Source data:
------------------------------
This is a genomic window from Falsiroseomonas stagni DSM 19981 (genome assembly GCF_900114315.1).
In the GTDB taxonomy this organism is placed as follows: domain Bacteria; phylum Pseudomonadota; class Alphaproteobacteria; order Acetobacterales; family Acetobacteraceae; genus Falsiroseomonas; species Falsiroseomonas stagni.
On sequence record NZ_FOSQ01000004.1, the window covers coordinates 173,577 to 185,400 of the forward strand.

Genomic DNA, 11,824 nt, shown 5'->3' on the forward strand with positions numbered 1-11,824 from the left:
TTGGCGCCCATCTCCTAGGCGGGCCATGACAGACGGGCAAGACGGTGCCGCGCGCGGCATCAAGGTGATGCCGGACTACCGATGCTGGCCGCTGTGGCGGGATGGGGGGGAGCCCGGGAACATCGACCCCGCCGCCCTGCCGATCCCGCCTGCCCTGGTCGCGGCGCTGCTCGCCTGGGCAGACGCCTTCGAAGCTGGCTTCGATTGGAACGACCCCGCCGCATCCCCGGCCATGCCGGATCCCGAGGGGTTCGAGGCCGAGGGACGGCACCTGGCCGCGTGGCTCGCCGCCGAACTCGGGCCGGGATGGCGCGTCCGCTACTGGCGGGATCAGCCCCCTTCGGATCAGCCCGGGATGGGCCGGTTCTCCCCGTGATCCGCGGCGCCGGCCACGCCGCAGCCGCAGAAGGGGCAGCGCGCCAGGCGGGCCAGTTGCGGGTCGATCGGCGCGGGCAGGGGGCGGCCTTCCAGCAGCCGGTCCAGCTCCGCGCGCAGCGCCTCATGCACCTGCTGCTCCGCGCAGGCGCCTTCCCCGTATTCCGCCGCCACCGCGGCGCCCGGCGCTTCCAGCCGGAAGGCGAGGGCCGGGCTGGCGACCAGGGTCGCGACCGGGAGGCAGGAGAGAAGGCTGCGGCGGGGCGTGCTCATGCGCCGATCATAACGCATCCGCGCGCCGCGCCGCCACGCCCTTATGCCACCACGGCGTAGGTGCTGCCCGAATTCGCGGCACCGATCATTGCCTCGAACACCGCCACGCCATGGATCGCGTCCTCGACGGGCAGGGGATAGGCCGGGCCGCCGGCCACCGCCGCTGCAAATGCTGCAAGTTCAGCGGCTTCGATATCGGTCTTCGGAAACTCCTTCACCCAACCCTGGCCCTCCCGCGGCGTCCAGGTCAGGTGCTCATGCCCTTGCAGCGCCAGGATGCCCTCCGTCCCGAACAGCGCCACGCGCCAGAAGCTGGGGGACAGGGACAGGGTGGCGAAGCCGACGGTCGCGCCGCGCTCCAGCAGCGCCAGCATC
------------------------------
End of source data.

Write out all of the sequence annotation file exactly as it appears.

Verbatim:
This is a genomic window from Falsiroseomonas stagni DSM 19981 (genome assembly GCF_900114315.1).
In the GTDB taxonomy this organism is placed as follows: domain Bacteria; phylum Pseudomonadota; class Alphaproteobacteria; order Acetobacterales; family Acetobacteraceae; genus Falsiroseomonas; species Falsiroseomonas stagni.
On sequence record NZ_FOSQ01000004.1, the window covers coordinates 173,577 to 185,400 of the forward strand.

Genomic DNA, 11,824 nt, shown 5'->3' on the forward strand with positions numbered 1-11,824 from the left:
TTGGCGCCCATCTCCTAGGCGGGCCATGACAGACGGGCAAGACGGTGCCGCGCGCGGCATCAAGGTGATGCCGGACTACCGATGCTGGCCGCTGTGGCGGGATGGGGGGGAGCCCGGGAACATCGACCCCGCCGCCCTGCCGATCCCGCCTGCCCTGGTCGCGGCGCTGCTCGCCTGGGCAGACGCCTTCGAAGCTGGCTTCGATTGGAACGACCCCGCCGCATCCCCGGCCATGCCGGATCCCGAGGGGTTCGAGGCCGAGGGACGGCACCTGGCCGCGTGGCTCGCCGCCGAACTCGGGCCGGGATGGCGCGTCCGCTACTGGCGGGATCAGCCCCCTTCGGATCAGCCCGGGATGGGCCGGTTCTCCCCGTGATCCGCGGCGCCGGCCACGCCGCAGCCGCAGAAGGGGCAGCGCGCCAGGCGGGCCAGTTGCGGGTCGATCGGCGCGGGCAGGGGGCGGCCTTCCAGCAGCCGGTCCAGCTCCGCGCGCAGCGCCTCATGCACCTGCTGCTCCGCGCAGGCGCCTTCCCCGTATTCCGCCGCCACCGCGGCGCCCGGCGCTTCCAGCCGGAAGGCGAGGGCCGGGCTGGCGACCAGGGTCGCGACCGGGAGGCAGGAGAGAAGGCTGCGGCGGGGCGTGCTCATGCGCCGATCATAACGCATCCGCGCGCCGCGCCGCCACGCCCTTATGCCACCACGGCGTAGGTGCTGCCCGAATTCGCGGCACCGATCATTGCCTCGAACACCGCCACGCCATGGATCGCGTCCTCGACGGGCAGGGGATAGGCCGGGCCGCCGGCCACCGCCGCTGCAAATGCTGCAAGTTCAGCGGCTTCGATATCGGTCTTCGGAAACTCCTTCACCCAACCCTGGCCCTCCCGCGGCGTCCAGGTCAGGTGCTCATGCCCTTGCAGCGCCAGGATGCCCTCCGTCCCGAACAGCGCCACGCGCCAGAAGCTGGGGGACAGGGACAGGGTGGCGAAGCCGACGGTCGCGCCGCGCTCCAGCAGCGCCAGCATC